On Tuesday, a Virginia city fired a police lieutenant after a data breach at a crowdfunding site revealed that the lieutenant had contributed to the legal fund of Kyle Rittenhouse, the 17-year-old boy who opened fire amid riots in Kenosha, Wisc., seemingly in self-defense. The cop, like a few other police officers across the country, had mistakenly used his official email address to make the donation. He had also posted a comment supporting Rittenhouse.
Chip Filer, city manager of Norfolk, Va., fired Lieutenant William Kelly upon the recommendation of Norfolk Police Chief Larry D. Boone.
“I have reviewed the results of the internal investigation involving Lt. William Kelly. Chief Larry Boone and I have concluded Lt. Kelly’s actions are in violation of City and departmental policies,” Filer said in a statement. The city manager argued that Kelly’s “egregious comments” in support of Rittenhouse “erode the trust between the Norfolk Police Department and those they are sworn to serve.”
The police department had placed Kelly on administrative duty on April 16, after the report of the donation and comments first broke. The city manager’s statement noted that Rittenhouse faces multiple felony charges, including homicide. The statement did not explain that a New York Times video analysis provided strong evidence that Rittenhouse fired in self-defense.
“I want the residents of Norfolk to know that their police department will represent and uphold our organizational values of Service, Honor, Integrity, Equality, Leadership, and Diversity,” Chief Boone said in a statement. “A police department cannot do its job when the public loses trust with those whose duty is to serve and protect them.”
“We do not want perceptions of any individual officer to undermine the relations between the Norfolk Police Department and the community. I ask the community to continue to support the officers of the Norfolk Police Department as in the past knowing that right now, at this moment, they are continuing to serve and protect them,” he concluded.
Kelly has the right to appeal the decision according to the City of Norfolk’s grievance procedure and according to applicable law.
The Guardian first reported the data breach last Friday. The newspaper published the names of police officers who had contributed to Rittenhouse’s legal defense fund in a story that began with this sentence: “A data breach at a Christian crowdfunding website has revealed that serving police officers and public officials have donated money to fundraisers for accused vigilante murderers, far-right activists, and fellow officers accused of shooting black Americans.”
The co-founders of GiveSendGo, the Christian crowdfunding site that hosts Rittenhouse’s campaign, told PJ Media they had “closed the loophole” and added more protections to prevent future data breaches.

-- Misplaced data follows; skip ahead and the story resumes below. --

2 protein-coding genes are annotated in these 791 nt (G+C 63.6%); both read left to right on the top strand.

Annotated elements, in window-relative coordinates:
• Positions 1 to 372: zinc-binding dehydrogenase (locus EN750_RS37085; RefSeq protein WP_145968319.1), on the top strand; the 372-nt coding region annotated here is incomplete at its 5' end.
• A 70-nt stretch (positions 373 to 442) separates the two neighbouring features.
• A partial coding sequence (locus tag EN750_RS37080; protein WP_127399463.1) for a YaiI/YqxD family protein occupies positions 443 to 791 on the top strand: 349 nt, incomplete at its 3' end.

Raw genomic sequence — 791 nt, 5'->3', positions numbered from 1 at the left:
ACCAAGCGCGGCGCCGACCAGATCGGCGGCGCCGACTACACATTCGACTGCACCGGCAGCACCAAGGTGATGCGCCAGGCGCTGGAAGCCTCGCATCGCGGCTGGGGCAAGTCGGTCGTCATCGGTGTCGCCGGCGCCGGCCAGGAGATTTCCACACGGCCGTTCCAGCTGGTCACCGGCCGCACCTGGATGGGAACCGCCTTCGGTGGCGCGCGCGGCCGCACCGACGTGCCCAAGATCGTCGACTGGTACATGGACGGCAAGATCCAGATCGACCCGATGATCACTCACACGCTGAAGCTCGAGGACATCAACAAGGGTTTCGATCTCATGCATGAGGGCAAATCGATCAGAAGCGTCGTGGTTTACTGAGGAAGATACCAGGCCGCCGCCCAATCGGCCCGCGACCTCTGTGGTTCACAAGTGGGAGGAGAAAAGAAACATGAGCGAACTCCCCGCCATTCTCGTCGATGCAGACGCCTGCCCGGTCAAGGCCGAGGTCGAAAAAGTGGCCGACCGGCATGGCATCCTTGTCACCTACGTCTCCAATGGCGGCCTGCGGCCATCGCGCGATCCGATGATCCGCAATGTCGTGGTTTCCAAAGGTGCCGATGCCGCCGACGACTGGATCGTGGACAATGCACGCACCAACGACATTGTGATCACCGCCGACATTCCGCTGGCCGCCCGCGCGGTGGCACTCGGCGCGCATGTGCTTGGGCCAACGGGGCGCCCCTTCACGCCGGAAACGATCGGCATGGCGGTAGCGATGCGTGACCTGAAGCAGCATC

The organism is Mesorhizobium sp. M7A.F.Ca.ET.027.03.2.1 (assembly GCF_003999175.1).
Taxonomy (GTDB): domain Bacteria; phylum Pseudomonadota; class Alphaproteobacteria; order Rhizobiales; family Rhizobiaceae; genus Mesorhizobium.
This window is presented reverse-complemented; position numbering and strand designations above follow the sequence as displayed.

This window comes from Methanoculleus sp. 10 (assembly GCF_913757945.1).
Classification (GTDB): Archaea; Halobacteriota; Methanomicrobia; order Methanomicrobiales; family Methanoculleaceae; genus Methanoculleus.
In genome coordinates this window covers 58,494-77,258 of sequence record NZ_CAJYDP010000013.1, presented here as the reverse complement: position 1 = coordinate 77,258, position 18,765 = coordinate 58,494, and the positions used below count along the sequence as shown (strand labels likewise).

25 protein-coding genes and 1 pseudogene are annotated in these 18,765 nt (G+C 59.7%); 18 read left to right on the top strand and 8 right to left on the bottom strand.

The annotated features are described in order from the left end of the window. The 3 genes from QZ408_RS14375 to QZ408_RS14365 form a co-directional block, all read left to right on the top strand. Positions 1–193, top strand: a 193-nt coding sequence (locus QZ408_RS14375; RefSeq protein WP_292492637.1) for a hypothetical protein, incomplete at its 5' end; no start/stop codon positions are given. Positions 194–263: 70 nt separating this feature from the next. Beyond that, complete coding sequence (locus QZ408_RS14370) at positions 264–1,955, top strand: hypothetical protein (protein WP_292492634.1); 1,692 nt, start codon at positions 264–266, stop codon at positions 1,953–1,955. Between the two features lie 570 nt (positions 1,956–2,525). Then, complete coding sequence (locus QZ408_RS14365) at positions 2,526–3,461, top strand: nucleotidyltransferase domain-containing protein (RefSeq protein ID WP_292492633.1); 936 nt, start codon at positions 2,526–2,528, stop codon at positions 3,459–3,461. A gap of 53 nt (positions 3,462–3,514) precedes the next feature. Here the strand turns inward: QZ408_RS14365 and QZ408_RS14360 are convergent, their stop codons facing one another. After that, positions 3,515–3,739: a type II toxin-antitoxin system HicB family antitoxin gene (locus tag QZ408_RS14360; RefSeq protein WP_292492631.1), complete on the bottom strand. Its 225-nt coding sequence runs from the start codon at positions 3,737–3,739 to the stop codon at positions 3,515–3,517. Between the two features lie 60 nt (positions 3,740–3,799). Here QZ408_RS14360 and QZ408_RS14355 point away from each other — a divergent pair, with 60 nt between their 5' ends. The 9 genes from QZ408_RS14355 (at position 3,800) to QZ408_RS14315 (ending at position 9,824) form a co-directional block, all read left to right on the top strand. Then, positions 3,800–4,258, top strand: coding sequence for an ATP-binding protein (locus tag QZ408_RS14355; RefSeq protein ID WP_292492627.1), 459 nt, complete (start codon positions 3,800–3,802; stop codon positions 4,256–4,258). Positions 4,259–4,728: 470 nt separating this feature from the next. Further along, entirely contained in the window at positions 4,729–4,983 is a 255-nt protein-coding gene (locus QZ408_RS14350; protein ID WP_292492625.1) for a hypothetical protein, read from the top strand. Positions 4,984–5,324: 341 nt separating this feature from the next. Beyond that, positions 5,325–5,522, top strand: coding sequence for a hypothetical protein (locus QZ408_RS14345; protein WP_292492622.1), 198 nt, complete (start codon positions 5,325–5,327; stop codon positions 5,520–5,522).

Heather Wilson, one of GiveSendGo’s co-founders, insisted that Americans “have the right” to contribute to fully-legal crowdfunding campaigns like that of Rittenhouse “and not lose your job over it.”
Lt. Kelly had contributed $25 to Rittenhouse’s legal defense fund using his work email address. Along with the donation, he commented, “God bless. Thank you for your courage. Keep your head up. You’ve done nothing wrong. Every rank and file police officer supports you.”
While the Norfolk Police Department should make it clear that Kelly’s statement does not represent the department as a whole, this contribution and the comment arguably fall short of a firing offense. Perhaps Norfolk’s police policies explicitly forbid the use of a cop’s official email address to make such a donation, but it seems the city manager’s central concern involved Kelly’s comment, not the donation itself.
Clay Messick, a 15-year veteran police officer and president of the local police union, told the Virginian-Pilot that the firing does not seem fair.
Messick called the decision “disappointing,” even though Kelly is not a member of his union. Messick said he never saw an administrative investigation conducted “so hastily.”
“We were hoping for a full, transparent investigation,” Messick told the Virginian-Pilot. “But after 72 hours, I do not believe that is what we got. It is hard to call this fair.”
Jacob Wells, the other co-founder of GiveSendGo, claimed that his platform has “never taken sides.”
“If you’re coming on and want to use a platform like ours to fundraise, if it’s for a legal activity and you make all the criteria, banking infrastructure rules, background checks, and you’re not derogatory in your campaign towards people,” you can use GiveSendGo to raise money, he explained.
“The Left doesn’t like that the Right side of the aisle now has a place to go to fundraise where before they were shut out,” Wells explained.
It seems Kelly has become the first casualty of a witch hunt inspired by the GiveSendGo data breach.